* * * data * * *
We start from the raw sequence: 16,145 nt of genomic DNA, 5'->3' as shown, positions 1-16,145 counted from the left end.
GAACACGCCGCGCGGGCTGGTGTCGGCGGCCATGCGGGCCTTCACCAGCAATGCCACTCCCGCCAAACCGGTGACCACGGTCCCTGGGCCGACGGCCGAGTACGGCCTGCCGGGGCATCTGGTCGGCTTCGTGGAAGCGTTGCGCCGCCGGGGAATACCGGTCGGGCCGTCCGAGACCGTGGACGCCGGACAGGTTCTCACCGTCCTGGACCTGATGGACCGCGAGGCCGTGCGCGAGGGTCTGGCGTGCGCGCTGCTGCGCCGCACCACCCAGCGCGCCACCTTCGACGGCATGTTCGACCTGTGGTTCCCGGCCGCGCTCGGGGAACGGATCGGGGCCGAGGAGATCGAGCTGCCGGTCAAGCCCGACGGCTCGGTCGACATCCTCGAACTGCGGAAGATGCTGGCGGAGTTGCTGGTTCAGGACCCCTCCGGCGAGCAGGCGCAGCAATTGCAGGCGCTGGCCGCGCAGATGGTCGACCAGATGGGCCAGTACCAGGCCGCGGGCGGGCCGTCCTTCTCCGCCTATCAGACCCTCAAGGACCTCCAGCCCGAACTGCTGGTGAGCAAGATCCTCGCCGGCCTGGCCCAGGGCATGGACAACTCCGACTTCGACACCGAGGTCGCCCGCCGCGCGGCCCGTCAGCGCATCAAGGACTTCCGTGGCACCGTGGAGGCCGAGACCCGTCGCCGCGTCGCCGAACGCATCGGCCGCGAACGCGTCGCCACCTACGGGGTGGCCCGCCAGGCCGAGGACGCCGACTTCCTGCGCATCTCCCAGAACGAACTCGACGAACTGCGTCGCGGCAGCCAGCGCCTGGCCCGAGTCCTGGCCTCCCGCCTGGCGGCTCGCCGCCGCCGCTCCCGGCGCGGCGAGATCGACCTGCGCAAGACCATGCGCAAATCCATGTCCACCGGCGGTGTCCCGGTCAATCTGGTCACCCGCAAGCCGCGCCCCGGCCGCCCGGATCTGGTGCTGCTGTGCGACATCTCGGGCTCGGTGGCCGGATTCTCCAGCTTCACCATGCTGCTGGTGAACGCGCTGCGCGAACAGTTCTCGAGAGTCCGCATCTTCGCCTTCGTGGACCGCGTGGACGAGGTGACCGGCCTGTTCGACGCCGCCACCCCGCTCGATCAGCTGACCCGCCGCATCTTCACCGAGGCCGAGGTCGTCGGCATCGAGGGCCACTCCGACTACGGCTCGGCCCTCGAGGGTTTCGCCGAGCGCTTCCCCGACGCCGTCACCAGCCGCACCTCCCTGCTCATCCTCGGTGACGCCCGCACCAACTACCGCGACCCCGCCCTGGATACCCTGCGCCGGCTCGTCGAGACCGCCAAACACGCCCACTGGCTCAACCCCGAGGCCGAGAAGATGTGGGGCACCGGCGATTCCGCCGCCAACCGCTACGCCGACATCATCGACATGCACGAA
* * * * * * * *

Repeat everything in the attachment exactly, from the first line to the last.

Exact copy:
We start from the raw sequence: 16,145 nt of genomic DNA, 5'->3' as shown, positions 1-16,145 counted from the left end.
GAACACGCCGCGCGGGCTGGTGTCGGCGGCCATGCGGGCCTTCACCAGCAATGCCACTCCCGCCAAACCGGTGACCACGGTCCCTGGGCCGACGGCCGAGTACGGCCTGCCGGGGCATCTGGTCGGCTTCGTGGAAGCGTTGCGCCGCCGGGGAATACCGGTCGGGCCGTCCGAGACCGTGGACGCCGGACAGGTTCTCACCGTCCTGGACCTGATGGACCGCGAGGCCGTGCGCGAGGGTCTGGCGTGCGCGCTGCTGCGCCGCACCACCCAGCGCGCCACCTTCGACGGCATGTTCGACCTGTGGTTCCCGGCCGCGCTCGGGGAACGGATCGGGGCCGAGGAGATCGAGCTGCCGGTCAAGCCCGACGGCTCGGTCGACATCCTCGAACTGCGGAAGATGCTGGCGGAGTTGCTGGTTCAGGACCCCTCCGGCGAGCAGGCGCAGCAATTGCAGGCGCTGGCCGCGCAGATGGTCGACCAGATGGGCCAGTACCAGGCCGCGGGCGGGCCGTCCTTCTCCGCCTATCAGACCCTCAAGGACCTCCAGCCCGAACTGCTGGTGAGCAAGATCCTCGCCGGCCTGGCCCAGGGCATGGACAACTCCGACTTCGACACCGAGGTCGCCCGCCGCGCGGCCCGTCAGCGCATCAAGGACTTCCGTGGCACCGTGGAGGCCGAGACCCGTCGCCGCGTCGCCGAACGCATCGGCCGCGAACGCGTCGCCACCTACGGGGTGGCCCGCCAGGCCGAGGACGCCGACTTCCTGCGCATCTCCCAGAACGAACTCGACGAACTGCGTCGCGGCAGCCAGCGCCTGGCCCGAGTCCTGGCCTCCCGCCTGGCGGCTCGCCGCCGCCGCTCCCGGCGCGGCGAGATCGACCTGCGCAAGACCATGCGCAAATCCATGTCCACCGGCGGTGTCCCGGTCAATCTGGTCACCCGCAAGCCGCGCCCCGGCCGCCCGGATCTGGTGCTGCTGTGCGACATCTCGGGCTCGGTGGCCGGATTCTCCAGCTTCACCATGCTGCTGGTGAACGCGCTGCGCGAACAGTTCTCGAGAGTCCGCATCTTCGCCTTCGTGGACCGCGTGGACGAGGTGACCGGCCTGTTCGACGCCGCCACCCCGCTCGATCAGCTGACCCGCCGCATCTTCACCGAGGCCGAGGTCGTCGGCATCGAGGGCCACTCCGACTACGGCTCGGCCCTCGAGGGTTTCGCCGAGCGCTTCCCCGACGCCGTCACCAGCCGCACCTCCCTGCTCATCCTCGGTGACGCCCGCACCAACTACCGCGACCCCGCCCTGGATACCCTGCGCCGGCTCGTCGAGACCGCCAAACACGCCCACTGGCTCAACCCCGAGGCCGAGAAGATGTGGGGCACCGGCGATTCCGCCGCCAACCGCTACGCCGACATCATCGACATGCACGAA